remarked, that it was impossible for the Government, after the Motion, in "another place," of the right hon. Gentleman, now Secretary of State for War, and after the Report of the Select Committee of their Lordships' House, to avoid bringing forward a Bill like that before their Lordships. But in the course of 49 years a tenant purchaser would have to pay £196 for every £100 borrowed; and it was a most difficult thing for a poor tenant to maintain himself, and for him to pay instalments for the purchase of his holding was almost impossible. It was far better for a tenant to be under a landlord than to be obliged to pay a fixed sum at a certain time on pain of forfeiture; and the happy agreements between landlord and tenant in Scotland had worked so well, that Lavergne, an author on agriculture, wrote that they never thought of possessing land as owners. So that the views of those who wrote that— In Ireland an universal desire appears to exist among the people to possess their holdings, and to he freed from the present system of dual holding, so irksome both to owner and occupier, and who acted upon those views, were visionary and unsound; and the objections of farmers, who thought it hard to be taxed to pay even arrears, to enable tenants to pay their landlords, would be far stronger as to a Bill like the present. He (Lord Denman) would have been supposed to have agreed to the principle of this Bill if he had not spoken; and he hoped their Lordships would excuse his pouring out, as he did, the thoughts of his heart.


said, it gave him great satisfaction that Her Majesty's Government had attempted to deal with this question, and he trusted they would be successful in passing a Bill which would be found workable. He regretted the Government had not proposed to hand over the working of the Bill to the Landed Estates Court, instead of to the Commissioners, for it was necessary to appoint extra Commissioners, while the Court had little or nothing to do, and it commanded the confidence of landlords more than the Commission did. There were a number of matters that would require consideration in Committee. He failed to see how the landlord could be kept from loss, unless the Land Commissioners, who were to declare the debt irrecoverable, were bound in some way to take proceedings against a defaulting tenant immediately he became a defaulter. It must be made clear that there would be no loss upon the advances. The money was to be lent for 49 years, and one-fifth would have to remain out 10 years. Companies, no doubt, would be formed to lend that money for 10 years, and in the case of a defaulting tenant all the landlord would lose would be the difference between the 3 per cent he would have from the Land Commissioners and the percentage which would be charged for the loan of the one-fifth for 10 years. He would lose, perhaps, 2or 3 per cent. The landlords of Ireland, he pointed out, had not a very favourable opinion of the gentlemen at the head of the Land Commission; and what they feared was that they would go down, and, where an arrangement had been made between landlord and tenant for a 25 years' purchase, might say—"Oh, we do not consider this to be worth more than 15 years' purchase." The result might be that a nominal purchase—say of 15 years—would be fixed, and that would be the rule in Ireland, as to the value of the land. An arrangement, he thought, should be come to, so that if the Land Commissioners were satisfied with the annual value of the land sold they should be bound to accept the terms which might have been agreed upon between the landlord and the tenant. Was there any special reason why some agreement of that kind should not be inserted in the Bill? It would give a great security to the landlord and tenant, and would make the Bill workable. If, however, their Lordships thought they were going to pass a workable measure, and left in it provisions which vested the power of fixing the price to be paid for land in the Land Commissioners, all he could say was that they were very much mistaken. It would not work at all. The independent landowners would not sell their land for one iota less than they thought its fair value, though, of course, those people whose estates were in the hands of receivers would be obliged to sell. He warned the Government if they tied the landlords up in such a way as to give them a mere nominal value for their land the Bill would prove a failure.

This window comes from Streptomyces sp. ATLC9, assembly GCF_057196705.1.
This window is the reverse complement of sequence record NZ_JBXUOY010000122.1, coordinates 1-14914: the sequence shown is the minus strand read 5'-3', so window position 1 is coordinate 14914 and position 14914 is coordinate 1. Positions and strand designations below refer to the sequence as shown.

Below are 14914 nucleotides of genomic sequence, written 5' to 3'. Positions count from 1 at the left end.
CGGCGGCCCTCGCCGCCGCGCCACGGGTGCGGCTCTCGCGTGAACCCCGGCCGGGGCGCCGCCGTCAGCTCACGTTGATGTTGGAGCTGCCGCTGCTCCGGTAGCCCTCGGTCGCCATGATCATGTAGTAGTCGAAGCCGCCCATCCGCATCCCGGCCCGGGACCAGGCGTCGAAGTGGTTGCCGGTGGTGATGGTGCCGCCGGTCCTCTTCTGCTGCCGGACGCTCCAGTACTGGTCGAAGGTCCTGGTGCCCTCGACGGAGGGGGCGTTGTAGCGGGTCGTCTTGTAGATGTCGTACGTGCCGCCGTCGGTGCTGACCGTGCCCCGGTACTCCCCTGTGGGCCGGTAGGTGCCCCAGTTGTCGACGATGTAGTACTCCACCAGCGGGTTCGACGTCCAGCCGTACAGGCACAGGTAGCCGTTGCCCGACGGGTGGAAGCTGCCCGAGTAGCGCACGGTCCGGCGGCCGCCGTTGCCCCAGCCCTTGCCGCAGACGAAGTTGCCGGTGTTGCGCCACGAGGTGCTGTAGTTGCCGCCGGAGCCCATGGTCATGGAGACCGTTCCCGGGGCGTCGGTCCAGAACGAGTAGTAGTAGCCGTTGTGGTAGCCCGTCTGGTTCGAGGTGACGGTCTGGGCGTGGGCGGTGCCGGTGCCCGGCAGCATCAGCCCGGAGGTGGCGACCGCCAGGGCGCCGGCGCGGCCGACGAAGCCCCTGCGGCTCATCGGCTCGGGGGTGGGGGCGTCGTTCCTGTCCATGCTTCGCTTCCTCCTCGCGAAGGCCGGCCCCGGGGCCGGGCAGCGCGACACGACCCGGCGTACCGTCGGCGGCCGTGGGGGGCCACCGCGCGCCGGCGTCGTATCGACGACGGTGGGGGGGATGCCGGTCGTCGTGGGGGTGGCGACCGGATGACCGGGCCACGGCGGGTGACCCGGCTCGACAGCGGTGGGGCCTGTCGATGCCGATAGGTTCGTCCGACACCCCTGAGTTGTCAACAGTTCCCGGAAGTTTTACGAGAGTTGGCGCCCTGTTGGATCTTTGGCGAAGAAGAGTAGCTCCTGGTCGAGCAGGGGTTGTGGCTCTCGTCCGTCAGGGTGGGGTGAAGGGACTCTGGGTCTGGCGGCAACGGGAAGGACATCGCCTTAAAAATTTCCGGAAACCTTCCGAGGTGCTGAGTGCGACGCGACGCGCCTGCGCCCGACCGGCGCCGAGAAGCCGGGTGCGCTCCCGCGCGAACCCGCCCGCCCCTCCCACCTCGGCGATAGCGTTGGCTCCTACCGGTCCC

said, he gathered from the reception the Motion had received from the House that there was no desire on the part of their Lordships to challenge the second reading. The noble Earl who had been until recently Viceroy of Ireland had reserved his right to criticize the Bill until the Motion was made to go into Committee. The noble Earl was entitled to speak on this Bill with great authority, from the position he had filled and the attention he had given the question; and it would be his (the Lord Chancellor's) duty and pleasure to listen to what he might say with the closest attention. Other noble Lords had spoken on matters of detail. It was not for him now to enter into a discussion of the details of the Bill; but he might say generally that when the time came he would deal with all the suggestions which had been made as fully and as carefully as he could. He earnestly hoped that only a few Amendments would be made, and that of those only a few would be pressed, as it was idle to suppose that a Bill of this magnitude could be recast at this period of the Session. Some of the proposals made by the noble Lord (Lord Castletown) were as to the machinery, and he should be very glad to consider them. Others had a wider range, and when the proper time came he would venture to appeal to the noble Lord not to press them or they might imperil the Bill.

Motion agreed to: Bill read 2a accordingly, and committed to a Committee of the Whole House To-morrow.

House adjourned at a quarter past Eight o'clock, till To-morrow, a quarter past Ten o'clock.